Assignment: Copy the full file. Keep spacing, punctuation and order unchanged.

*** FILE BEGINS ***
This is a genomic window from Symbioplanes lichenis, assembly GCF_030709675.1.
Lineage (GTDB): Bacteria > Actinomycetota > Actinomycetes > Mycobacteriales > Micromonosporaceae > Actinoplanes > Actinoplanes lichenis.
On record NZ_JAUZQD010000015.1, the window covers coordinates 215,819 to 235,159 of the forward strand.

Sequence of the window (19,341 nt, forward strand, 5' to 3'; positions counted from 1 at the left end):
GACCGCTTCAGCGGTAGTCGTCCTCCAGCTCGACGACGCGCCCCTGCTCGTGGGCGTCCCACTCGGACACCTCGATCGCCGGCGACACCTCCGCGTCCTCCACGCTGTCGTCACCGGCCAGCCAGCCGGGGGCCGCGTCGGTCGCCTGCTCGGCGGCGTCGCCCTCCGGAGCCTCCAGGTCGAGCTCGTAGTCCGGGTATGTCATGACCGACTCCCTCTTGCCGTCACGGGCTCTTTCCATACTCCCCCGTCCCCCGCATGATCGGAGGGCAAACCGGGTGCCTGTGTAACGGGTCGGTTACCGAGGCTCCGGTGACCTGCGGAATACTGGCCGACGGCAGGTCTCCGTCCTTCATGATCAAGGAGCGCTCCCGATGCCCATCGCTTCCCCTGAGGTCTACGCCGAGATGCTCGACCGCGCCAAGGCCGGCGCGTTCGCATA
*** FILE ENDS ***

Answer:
This is a genomic window from Symbioplanes lichenis, assembly GCF_030709675.1.
Lineage (GTDB): Bacteria > Actinomycetota > Actinomycetes > Mycobacteriales > Micromonosporaceae > Actinoplanes > Actinoplanes lichenis.
On record NZ_JAUZQD010000015.1, the window covers coordinates 215,819 to 235,159 of the forward strand.

Sequence of the window (19,341 nt, forward strand, 5' to 3'; positions counted from 1 at the left end):
GACCGCTTCAGCGGTAGTCGTCCTCCAGCTCGACGACGCGCCCCTGCTCGTGGGCGTCCCACTCGGACACCTCGATCGCCGGCGACACCTCCGCGTCCTCCACGCTGTCGTCACCGGCCAGCCAGCCGGGGGCCGCGTCGGTCGCCTGCTCGGCGGCGTCGCCCTCCGGAGCCTCCAGGTCGAGCTCGTAGTCCGGGTATGTCATGACCGACTCCCTCTTGCCGTCACGGGCTCTTTCCATACTCCCCCGTCCCCCGCATGATCGGAGGGCAAACCGGGTGCCTGTGTAACGGGTCGGTTACCGAGGCTCCGGTGACCTGCGGAATACTGGCCGACGGCAGGTCTCCGTCCTTCATGATCAAGGAGCGCTCCCGATGCCCATCGCTTCCCCTGAGGTCTACGCCGAGATGCTCGACCGCGCCAAGGCCGGCGCGTTCGCATA